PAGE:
Road Safety in India & Motor Vehicles (Amendment) Act, 2019

Reading Time: 7 mins India is a victim of numerous road accidents annually. Road safety is a necessary measure that needs to be taken for the safety of all road users. It is the all-encompassing methods and measures used to prevent road users from being killed or injured. The typical road users include pedestrians, cyclists, motorists, vehicle passengers and passengers of on-road public transport. India’s road safety is the worst in the record. About 149,000 people lost their lives on Indian roads in 2018 alone. India accounts for about 2% of motor vehicles globally. Yet, it is the home for more than 11% of the world’s road traffic deaths. According to a UN study, India loses 3% of its GDP to road accidents by removing prime age adults from the workforce. The Motor Vehicles (Amendment) Act, 2019 was enacted this year to address the hazard of deaths and injuries due to road accidents. According to Union Transport Minister, it could come down by half if the provisions of this Act are implemented stringently.

UDAN Scheme – Critical Analysis

Reading Time: 4 mins India’s aviation sector is contributing about 30 billion USD to India’s GDP. India is one of the fastest-growing aviation markets in the world. Nearly 90% of the aviation traffic is at the domestic level. This means that UDAN scheme or the Regional Air Connectivity Scheme is an asset to the aviation sector. However, this scheme alone cannot address the growing crisis in the aviation sector. The government must launch a viable policy to support the growth of this sector.

Low Carbon Sustainable Transport System – Why India Need It?PREMIUM 

Reading Time: 5 mins

A few years back, Beijing and Delhi were competing with each other for being some of the most polluted cities in the world. Between 2000 and 2009, Beijing was far worse than Delhi in terms of air pollution. However, in recent years, the air quality of Beijing began improving while Delhi’s pollution levels continued to increase. In 2017, the concentration of PM 2.5 (particulate matter with a size of 2.5 microns or less) in Beijing was less than half that of Delhi. The number of “very unhealthy” days in Delhi is four times more than that of Beijing. The reason behind Beijing’s successful reduction of atmospheric pollution is due to the series of stringent measures to reduce the carbon emission into the atmosphere. One among them is the focus on the automobile sector. In 2017, the quota for new vehicles was fixed at 150,000 cars of which 60,000 was allotted only to the fuel-efficient cars. In 2018, this quota was reduced to 100,000. Although an average Indian contributes only a microscopic amount of transport-related carbon dioxide emissions to the global climate change, congested streets and polluted air are common aspects seen in the Indian metropolises. It is not only discomforting on a daily basis but is also a long-term health hazard to those who are living in big cities like Delhi.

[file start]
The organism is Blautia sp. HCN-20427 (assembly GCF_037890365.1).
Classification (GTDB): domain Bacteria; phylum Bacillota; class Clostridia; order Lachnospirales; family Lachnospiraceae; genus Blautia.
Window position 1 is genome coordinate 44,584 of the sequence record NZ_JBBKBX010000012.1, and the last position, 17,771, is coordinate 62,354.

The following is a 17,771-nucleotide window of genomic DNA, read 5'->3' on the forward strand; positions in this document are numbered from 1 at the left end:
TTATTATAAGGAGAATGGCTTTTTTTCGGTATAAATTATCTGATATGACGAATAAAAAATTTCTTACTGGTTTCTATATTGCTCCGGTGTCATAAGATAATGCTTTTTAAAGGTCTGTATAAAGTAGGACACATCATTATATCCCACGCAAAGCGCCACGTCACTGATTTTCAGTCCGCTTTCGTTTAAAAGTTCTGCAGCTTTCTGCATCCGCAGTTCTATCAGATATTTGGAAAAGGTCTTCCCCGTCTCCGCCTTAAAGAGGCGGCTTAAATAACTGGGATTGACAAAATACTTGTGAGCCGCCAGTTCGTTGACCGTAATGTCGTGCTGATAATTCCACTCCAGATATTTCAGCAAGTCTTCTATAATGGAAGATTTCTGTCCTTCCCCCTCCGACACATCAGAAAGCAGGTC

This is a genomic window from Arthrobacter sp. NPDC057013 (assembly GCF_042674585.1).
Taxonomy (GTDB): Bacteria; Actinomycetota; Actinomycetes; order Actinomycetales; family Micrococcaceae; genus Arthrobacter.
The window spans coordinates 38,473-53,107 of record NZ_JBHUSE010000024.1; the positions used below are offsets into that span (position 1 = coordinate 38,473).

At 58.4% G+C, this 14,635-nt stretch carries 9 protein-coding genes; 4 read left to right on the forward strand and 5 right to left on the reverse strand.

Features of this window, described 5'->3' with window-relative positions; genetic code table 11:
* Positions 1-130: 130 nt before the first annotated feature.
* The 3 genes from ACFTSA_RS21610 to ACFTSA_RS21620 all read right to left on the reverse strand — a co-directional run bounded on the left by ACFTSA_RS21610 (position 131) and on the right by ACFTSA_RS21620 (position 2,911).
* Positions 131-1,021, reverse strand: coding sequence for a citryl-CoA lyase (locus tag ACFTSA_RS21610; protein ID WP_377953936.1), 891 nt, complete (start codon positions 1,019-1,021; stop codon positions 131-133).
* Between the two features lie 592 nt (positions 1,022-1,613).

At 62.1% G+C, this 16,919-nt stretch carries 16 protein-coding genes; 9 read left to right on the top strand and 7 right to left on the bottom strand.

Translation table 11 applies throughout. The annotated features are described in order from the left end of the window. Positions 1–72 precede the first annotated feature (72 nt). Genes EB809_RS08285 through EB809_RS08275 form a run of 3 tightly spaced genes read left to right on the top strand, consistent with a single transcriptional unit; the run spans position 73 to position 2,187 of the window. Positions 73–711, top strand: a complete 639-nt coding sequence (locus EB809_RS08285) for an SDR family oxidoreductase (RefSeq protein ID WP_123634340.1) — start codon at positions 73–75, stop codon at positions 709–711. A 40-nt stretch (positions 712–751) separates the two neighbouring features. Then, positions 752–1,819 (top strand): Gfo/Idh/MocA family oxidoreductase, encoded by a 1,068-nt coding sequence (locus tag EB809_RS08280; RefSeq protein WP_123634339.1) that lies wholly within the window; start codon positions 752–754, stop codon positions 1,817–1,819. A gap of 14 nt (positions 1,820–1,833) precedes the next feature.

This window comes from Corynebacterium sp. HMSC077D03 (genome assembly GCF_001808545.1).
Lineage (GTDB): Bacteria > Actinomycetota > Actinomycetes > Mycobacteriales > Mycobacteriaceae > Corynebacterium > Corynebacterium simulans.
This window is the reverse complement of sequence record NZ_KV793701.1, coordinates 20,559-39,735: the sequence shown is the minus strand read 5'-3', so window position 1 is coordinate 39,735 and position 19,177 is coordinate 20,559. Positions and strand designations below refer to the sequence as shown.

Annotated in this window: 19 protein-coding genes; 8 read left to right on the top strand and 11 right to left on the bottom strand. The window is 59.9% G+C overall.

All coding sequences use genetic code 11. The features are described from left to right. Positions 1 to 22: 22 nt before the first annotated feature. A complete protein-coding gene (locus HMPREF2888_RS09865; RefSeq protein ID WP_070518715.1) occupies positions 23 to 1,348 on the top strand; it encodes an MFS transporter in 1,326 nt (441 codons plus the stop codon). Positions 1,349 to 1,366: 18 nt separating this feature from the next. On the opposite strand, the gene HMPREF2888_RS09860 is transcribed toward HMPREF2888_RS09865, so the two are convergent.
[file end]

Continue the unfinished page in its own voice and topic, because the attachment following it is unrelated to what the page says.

This content is for members only!

Join Now

Login below if you are already a member



 

Interlinking of Rivers – Pros & Cons

Reading Time: 6 mins

Whether we realise it or not, the drinking water scarcity problem that we see in different parts of India today is a direct result of climate change. India is very vulnerable to climate change — melting Himalayan glaciers will produce floods in north India; erratic monsoons will create droughts in peninsular India.

Global action against climate change is not enough even if the Paris Agreement is followed in letter and spirit which is already weakening due to nations such as the US and Brazil walking away from it. Therefore India will have to assume the worst of impacts of global warming and tailor its programmes accordingly.

With the threat of floods and droughts looming in various parts of the country, there is no option but to make the 150-year-old idea, that is, Interlinking of Rivers (ILR) happen, and fast. The NDA government has always been in favour of inter-linking of rivers and it is to be hoped that the government sees ILR in the light of climate action, rather than a developmental move.

Electric Vehicles – Is India Ready for it?

Reading Time: 6 mins The government has set the target of achieving 100% Electric vehicles by 2030. Manufacturing and putting the electric cars on road is the vision to make India pollution free along with saving billions of dollars in fuel cost and creating new job opportunities. However, there are also criticisms that India is not yet ready for electric vehicles which we will discuss in this article with a suitable way forward.

One Nation One Card – Everything You Need to KnowPREMIUM 

Reading Time: 3 mins Recently the Prime Minister has launched the indigenously-developed National Common Mobility Card (NCMC).Dubbed as ‘One Nation One Card’, the inter-operable transport card would enable the holders to pay for their travel expenses (bus, metro, railways), toll taxes, parking charges, retail shopping and even withdraw money across the country.This type of system already exists in various developed countries like UK, Singapore, etc. and now it will be used in India too.

This content is for members only!

Join Now

Login below if you are already a member



 

Inland Waterways – Arteries for Growth and Development

Reading Time: 6 mins Recently, Prime Minister Narendra Modi received India’s 1st container vessel at Varanasi which had started sailing from Kolkata through inland waterways. This was the first commercial container movement in India after independence. While the aim is to promote inland waterways as a cheaper and more eco-friendly mode of transport, the work is still going on without any environmental clearance.